FINANCE and Economic Development Minister Professor Mthuli Ncube says the Government will review the intermediated money transfer tax (IMTT), commonly known as two percent tax, but this will not happen in the short to medium term.
Businesses want the IMTT to be made tax deductible, arguing it has become a significant and additional cost to business operations.
Professor Ncube told businesses, economists and stakeholders at a post 2022 National Budget breakfast meeting hosted by ZTN and Business Weekly that Government was cognisant of business concerns over the tax, and will look into reviewing it as per industry requests.
However, he said the review will not come immediately as the Government still has a lot of projects and programmes that require funding and the tax head was one of the major sources of revenue.
“It is still too early to make adjustments on the IMTT, we still have a lot that needs to be done at the moment. But we will look into it because we are a listening Government,” said Prof Ncube.
The IMTT was introduced in 2019 to capture the informal sector that ordinarily did not pay any taxes despite making up a huge chunk of local transactions, now accounting for nearly half the contribution of corporate tax — the biggest revenue head.
In his 2022 National Budget, Professor Ncube indicated that revenues from the IMTT tax rose to $28,9 billion for the nine months to September 2021 against a target of $22,7 billion.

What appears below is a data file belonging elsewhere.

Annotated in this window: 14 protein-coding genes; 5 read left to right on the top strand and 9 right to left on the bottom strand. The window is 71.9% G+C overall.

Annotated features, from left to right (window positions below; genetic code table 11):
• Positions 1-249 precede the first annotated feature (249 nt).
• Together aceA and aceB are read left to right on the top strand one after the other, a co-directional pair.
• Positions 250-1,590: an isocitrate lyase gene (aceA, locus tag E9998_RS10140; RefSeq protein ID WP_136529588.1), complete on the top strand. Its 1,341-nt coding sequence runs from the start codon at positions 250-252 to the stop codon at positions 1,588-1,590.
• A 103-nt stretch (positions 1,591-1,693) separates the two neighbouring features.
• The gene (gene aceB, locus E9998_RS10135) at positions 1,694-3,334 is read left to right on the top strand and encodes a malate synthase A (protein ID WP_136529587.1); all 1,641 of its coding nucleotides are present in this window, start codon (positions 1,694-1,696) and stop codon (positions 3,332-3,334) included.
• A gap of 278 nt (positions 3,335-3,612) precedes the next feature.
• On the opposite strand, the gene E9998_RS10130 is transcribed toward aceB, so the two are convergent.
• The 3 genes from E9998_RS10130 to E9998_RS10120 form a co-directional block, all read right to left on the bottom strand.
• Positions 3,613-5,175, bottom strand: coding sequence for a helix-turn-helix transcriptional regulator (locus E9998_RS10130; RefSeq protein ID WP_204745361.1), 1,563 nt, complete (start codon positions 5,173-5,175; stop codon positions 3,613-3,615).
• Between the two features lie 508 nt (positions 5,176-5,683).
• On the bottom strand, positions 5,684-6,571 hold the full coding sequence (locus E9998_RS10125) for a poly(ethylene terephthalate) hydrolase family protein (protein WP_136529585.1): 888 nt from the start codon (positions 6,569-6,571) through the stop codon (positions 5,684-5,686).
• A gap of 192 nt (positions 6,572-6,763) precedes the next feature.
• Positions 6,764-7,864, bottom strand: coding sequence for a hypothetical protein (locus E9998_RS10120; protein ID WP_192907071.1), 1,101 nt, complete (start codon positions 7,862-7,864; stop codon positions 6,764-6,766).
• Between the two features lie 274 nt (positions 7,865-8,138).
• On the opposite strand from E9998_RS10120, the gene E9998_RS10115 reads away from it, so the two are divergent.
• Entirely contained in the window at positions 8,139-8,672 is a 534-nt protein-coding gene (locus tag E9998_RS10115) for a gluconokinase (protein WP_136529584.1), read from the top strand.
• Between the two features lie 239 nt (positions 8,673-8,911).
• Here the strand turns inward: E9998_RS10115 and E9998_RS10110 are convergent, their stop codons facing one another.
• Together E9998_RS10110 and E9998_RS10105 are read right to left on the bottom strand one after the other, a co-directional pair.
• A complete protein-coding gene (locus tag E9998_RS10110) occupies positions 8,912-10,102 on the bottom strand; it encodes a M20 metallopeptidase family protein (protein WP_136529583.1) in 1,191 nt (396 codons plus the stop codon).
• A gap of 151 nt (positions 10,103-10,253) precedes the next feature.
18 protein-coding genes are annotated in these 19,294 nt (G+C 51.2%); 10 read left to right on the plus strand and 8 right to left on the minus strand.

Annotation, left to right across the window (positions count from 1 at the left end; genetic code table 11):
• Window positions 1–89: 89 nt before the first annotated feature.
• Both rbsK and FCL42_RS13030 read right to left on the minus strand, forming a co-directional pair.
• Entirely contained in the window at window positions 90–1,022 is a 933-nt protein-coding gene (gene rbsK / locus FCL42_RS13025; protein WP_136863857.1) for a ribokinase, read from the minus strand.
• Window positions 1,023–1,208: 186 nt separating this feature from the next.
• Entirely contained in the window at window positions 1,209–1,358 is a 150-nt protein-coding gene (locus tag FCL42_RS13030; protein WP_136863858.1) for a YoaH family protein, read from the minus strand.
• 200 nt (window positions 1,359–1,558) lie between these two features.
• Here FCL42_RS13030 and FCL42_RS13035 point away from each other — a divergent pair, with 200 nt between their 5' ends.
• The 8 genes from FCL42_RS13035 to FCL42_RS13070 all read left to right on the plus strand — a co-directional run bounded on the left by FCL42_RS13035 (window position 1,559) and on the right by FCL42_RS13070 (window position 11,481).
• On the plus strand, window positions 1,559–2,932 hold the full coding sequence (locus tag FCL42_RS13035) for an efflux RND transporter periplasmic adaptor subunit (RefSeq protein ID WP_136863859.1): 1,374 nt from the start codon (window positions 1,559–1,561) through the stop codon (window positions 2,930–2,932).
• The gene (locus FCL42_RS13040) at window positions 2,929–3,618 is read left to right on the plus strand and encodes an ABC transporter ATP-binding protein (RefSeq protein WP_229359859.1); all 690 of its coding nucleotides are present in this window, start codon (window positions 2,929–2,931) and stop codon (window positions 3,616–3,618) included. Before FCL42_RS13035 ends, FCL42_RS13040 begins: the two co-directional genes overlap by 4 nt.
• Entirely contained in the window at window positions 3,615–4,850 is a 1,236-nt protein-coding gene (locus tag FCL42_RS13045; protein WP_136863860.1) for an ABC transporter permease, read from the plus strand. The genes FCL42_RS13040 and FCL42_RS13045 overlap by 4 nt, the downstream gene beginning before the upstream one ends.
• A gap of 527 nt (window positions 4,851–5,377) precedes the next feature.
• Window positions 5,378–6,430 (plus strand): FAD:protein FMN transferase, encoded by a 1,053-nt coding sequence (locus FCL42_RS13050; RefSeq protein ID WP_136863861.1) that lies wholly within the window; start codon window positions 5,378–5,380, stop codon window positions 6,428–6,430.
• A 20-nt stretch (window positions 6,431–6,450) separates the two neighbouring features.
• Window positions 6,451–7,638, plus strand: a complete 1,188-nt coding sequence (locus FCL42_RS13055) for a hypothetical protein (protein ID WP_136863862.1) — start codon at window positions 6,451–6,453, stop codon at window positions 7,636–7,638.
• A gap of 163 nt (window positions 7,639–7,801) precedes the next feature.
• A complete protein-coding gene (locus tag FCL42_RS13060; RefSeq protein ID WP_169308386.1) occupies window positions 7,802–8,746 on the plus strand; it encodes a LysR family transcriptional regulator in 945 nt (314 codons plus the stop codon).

However, the IMTT, which was introduced to capture the informal sector that ordinarily did not pay any taxes despite accounting for a huge chunk of local transactions, now accounts for nearly half the contribution of corporate tax — Zimbabwe’s second biggest revenue head, after value added tax. The IMTT is part of other indirect taxes that contributed 11,1 percent to total collections.
Businesses feel the two percent tax is more taxing to their operations and have called on the Treasury to review it.
Confederation of Zimbabwe Industries (CZI) economist Victor Bhoroma said this was worsening the cost burden for businesses, now forced to pay the tax for every transaction they make, even for internal transactions.
“We would want this to be tax-deductible, like other taxes,” he said.
Minister Ncube further highlighted that the Government was content with the present setup where firms are remitting their taxes in the currency of trade, indicating that the Government was also in dire need of the US dollars given some of the ongoing developmental and infrastructure projects.
Minister Ncube also noted that the Government had started paying contractors involved in roads, dams, and other infrastructure projects using US dollars in the past two months.
“We cannot have a situation where only the Government is paid in Zimbabwe dollars when everyone else wants to be paid in US dollars and yet we need the US dollars as well,” he said.
“Last month and the month before we paid contractors in hard US dollars, that was the only way they could move faster and also that was the only way they could cushion themselves against the rising inflation.”